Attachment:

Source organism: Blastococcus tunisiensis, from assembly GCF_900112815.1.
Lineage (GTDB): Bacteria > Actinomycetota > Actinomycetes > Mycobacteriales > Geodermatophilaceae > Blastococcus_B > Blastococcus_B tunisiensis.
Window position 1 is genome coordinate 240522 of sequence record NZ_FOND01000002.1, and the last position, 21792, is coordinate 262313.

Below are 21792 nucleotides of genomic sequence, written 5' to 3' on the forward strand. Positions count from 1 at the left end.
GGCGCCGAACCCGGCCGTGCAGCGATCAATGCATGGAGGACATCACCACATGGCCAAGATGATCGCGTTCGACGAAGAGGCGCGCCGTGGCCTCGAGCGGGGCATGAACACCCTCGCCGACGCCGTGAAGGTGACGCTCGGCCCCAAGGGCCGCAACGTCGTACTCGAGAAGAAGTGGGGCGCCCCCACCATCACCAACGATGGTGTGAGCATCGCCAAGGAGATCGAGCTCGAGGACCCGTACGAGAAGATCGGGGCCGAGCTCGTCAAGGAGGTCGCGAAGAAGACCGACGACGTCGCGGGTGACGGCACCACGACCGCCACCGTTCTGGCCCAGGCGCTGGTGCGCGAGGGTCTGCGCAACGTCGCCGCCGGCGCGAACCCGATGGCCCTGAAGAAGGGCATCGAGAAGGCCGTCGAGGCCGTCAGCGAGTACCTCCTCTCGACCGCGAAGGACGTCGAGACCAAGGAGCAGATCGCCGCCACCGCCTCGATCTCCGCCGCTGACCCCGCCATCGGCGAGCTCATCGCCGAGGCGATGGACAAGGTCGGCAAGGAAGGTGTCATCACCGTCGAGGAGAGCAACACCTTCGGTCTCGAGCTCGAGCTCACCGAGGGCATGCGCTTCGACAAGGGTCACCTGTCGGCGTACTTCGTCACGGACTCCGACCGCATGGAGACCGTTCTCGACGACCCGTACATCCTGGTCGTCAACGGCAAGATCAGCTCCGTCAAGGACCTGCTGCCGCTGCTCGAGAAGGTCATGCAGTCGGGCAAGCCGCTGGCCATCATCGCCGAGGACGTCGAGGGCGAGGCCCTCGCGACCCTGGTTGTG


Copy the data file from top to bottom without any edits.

Source organism: Blastococcus tunisiensis, from assembly GCF_900112815.1.
Lineage (GTDB): Bacteria > Actinomycetota > Actinomycetes > Mycobacteriales > Geodermatophilaceae > Blastococcus_B > Blastococcus_B tunisiensis.
Window position 1 is genome coordinate 240522 of sequence record NZ_FOND01000002.1, and the last position, 21792, is coordinate 262313.

Below are 21792 nucleotides of genomic sequence, written 5' to 3' on the forward strand. Positions count from 1 at the left end.
GGCGCCGAACCCGGCCGTGCAGCGATCAATGCATGGAGGACATCACCACATGGCCAAGATGATCGCGTTCGACGAAGAGGCGCGCCGTGGCCTCGAGCGGGGCATGAACACCCTCGCCGACGCCGTGAAGGTGACGCTCGGCCCCAAGGGCCGCAACGTCGTACTCGAGAAGAAGTGGGGCGCCCCCACCATCACCAACGATGGTGTGAGCATCGCCAAGGAGATCGAGCTCGAGGACCCGTACGAGAAGATCGGGGCCGAGCTCGTCAAGGAGGTCGCGAAGAAGACCGACGACGTCGCGGGTGACGGCACCACGACCGCCACCGTTCTGGCCCAGGCGCTGGTGCGCGAGGGTCTGCGCAACGTCGCCGCCGGCGCGAACCCGATGGCCCTGAAGAAGGGCATCGAGAAGGCCGTCGAGGCCGTCAGCGAGTACCTCCTCTCGACCGCGAAGGACGTCGAGACCAAGGAGCAGATCGCCGCCACCGCCTCGATCTCCGCCGCTGACCCCGCCATCGGCGAGCTCATCGCCGAGGCGATGGACAAGGTCGGCAAGGAAGGTGTCATCACCGTCGAGGAGAGCAACACCTTCGGTCTCGAGCTCGAGCTCACCGAGGGCATGCGCTTCGACAAGGGTCACCTGTCGGCGTACTTCGTCACGGACTCCGACCGCATGGAGACCGTTCTCGACGACCCGTACATCCTGGTCGTCAACGGCAAGATCAGCTCCGTCAAGGACCTGCTGCCGCTGCTCGAGAAGGTCATGCAGTCGGGCAAGCCGCTGGCCATCATCGCCGAGGACGTCGAGGGCGAGGCCCTCGCGACCCTGGTTGTG